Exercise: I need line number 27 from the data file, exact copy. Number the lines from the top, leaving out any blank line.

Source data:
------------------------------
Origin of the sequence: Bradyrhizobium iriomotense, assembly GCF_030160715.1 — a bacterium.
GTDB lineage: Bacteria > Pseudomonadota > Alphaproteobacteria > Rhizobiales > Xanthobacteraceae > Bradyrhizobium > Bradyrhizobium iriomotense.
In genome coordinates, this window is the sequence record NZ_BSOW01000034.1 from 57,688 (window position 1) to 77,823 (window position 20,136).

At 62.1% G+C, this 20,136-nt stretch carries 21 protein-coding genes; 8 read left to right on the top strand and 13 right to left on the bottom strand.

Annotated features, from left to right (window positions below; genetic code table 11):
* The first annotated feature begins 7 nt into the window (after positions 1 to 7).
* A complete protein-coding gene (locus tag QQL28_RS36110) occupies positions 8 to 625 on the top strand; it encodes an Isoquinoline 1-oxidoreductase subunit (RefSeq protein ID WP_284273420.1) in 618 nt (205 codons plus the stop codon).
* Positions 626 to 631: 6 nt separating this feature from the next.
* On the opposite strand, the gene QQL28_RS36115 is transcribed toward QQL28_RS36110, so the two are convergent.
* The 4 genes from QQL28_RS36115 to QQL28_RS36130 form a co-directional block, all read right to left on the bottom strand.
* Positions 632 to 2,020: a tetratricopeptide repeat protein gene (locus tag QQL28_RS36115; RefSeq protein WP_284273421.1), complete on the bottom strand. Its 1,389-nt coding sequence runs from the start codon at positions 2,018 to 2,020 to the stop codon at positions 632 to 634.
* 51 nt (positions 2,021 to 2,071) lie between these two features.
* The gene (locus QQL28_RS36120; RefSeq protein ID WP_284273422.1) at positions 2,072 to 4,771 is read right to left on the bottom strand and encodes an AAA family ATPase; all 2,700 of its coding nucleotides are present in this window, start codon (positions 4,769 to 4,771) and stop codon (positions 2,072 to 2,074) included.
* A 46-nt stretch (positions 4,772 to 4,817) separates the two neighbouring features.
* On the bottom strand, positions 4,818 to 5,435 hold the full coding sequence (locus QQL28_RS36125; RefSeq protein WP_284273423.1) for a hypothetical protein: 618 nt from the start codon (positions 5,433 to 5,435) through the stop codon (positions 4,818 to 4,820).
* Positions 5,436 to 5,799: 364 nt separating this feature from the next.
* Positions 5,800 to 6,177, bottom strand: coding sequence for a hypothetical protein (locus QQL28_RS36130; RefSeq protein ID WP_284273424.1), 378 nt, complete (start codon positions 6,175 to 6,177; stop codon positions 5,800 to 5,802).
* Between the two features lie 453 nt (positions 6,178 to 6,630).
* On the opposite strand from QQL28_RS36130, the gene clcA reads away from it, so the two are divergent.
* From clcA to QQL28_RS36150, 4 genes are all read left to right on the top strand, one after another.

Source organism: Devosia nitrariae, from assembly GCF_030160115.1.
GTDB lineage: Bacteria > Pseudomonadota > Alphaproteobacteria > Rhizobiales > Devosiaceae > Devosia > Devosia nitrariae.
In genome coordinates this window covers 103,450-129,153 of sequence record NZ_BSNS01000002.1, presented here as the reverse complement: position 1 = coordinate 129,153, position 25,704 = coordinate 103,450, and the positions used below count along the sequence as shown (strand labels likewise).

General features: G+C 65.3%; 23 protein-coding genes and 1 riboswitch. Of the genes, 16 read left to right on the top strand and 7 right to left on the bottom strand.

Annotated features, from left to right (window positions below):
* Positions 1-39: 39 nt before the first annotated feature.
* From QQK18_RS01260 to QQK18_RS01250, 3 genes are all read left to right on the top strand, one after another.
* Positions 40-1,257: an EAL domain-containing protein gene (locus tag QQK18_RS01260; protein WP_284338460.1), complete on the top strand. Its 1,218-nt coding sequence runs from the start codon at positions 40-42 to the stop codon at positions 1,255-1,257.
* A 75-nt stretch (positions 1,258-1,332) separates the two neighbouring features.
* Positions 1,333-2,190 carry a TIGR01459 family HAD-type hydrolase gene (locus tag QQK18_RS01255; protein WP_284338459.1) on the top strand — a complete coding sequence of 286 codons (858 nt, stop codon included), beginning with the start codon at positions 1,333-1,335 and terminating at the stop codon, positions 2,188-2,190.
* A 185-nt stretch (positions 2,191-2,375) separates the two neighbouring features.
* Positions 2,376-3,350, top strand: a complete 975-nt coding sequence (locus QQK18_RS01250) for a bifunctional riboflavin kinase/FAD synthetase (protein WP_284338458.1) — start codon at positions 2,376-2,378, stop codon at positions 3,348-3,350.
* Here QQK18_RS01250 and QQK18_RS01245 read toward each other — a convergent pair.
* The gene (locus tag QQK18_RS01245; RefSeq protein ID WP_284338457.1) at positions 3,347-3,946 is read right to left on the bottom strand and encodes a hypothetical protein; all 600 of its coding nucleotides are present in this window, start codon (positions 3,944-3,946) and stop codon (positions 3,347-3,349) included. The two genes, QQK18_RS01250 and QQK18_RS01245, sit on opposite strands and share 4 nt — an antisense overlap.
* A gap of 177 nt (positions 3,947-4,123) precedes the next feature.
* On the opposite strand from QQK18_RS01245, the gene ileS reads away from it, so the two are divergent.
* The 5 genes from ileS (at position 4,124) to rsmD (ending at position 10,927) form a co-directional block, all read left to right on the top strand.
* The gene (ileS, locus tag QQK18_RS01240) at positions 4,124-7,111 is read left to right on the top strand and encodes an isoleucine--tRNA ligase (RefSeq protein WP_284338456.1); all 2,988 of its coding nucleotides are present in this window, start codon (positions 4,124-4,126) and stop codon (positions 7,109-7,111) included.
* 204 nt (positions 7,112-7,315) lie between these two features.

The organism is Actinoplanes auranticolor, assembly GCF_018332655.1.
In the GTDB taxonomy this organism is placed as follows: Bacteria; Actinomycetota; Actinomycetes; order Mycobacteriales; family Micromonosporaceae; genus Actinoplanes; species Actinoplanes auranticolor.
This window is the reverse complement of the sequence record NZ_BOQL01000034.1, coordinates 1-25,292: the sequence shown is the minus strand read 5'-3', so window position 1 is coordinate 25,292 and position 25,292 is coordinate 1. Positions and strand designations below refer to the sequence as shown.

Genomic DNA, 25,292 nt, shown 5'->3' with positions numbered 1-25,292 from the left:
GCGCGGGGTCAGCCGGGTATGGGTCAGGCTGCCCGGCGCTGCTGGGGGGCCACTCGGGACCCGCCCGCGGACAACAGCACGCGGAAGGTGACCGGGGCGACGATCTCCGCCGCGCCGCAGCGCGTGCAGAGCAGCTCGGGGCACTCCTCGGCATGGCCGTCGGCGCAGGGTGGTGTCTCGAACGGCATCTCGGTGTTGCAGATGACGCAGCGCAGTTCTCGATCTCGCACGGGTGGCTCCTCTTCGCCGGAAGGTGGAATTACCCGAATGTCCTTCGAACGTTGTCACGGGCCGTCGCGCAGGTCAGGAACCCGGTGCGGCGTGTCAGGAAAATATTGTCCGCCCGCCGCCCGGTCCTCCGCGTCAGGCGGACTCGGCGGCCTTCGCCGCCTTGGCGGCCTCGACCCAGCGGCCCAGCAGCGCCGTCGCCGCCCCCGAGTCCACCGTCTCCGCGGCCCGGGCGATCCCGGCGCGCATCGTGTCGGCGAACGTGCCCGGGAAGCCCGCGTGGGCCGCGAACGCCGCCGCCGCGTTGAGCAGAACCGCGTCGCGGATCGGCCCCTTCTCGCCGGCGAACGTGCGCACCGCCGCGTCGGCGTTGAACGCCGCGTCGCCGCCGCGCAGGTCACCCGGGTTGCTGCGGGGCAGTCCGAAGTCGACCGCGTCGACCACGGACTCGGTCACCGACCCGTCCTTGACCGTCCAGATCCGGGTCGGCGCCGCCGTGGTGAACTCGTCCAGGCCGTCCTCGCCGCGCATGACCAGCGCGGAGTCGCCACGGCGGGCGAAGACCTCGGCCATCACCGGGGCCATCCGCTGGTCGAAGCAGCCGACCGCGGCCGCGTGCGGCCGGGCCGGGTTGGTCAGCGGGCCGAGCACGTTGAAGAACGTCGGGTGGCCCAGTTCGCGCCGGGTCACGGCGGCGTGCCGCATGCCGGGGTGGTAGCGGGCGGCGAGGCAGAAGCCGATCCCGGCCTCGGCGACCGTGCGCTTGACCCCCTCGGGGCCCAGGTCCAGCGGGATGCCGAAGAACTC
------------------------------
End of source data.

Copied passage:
* From QQK18_RS01260 to QQK18_RS01250, 3 genes are all read left to right on the top strand, one after another.